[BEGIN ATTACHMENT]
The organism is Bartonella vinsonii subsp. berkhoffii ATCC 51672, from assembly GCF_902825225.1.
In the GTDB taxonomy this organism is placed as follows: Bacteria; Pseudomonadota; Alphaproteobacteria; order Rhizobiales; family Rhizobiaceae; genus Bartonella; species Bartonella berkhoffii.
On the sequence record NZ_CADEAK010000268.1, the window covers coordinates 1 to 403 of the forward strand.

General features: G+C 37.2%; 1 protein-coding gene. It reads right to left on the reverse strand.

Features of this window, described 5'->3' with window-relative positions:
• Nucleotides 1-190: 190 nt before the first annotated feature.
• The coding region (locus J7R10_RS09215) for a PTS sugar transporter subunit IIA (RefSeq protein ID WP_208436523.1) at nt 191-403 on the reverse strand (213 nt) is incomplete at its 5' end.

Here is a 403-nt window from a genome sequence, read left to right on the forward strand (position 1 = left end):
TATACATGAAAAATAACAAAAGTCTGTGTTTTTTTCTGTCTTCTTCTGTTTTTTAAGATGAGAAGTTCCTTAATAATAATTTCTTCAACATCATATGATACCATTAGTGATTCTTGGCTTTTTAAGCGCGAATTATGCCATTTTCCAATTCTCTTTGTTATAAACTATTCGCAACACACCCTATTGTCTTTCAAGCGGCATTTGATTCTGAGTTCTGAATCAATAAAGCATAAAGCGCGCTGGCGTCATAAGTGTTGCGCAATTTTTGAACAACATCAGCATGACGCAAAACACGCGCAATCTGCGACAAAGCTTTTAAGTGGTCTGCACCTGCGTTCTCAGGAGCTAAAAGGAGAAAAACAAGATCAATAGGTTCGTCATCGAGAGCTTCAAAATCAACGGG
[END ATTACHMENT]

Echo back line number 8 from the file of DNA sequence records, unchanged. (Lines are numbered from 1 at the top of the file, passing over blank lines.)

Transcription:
Here is a 403-nt window from a genome sequence, read left to right on the forward strand (position 1 = left end):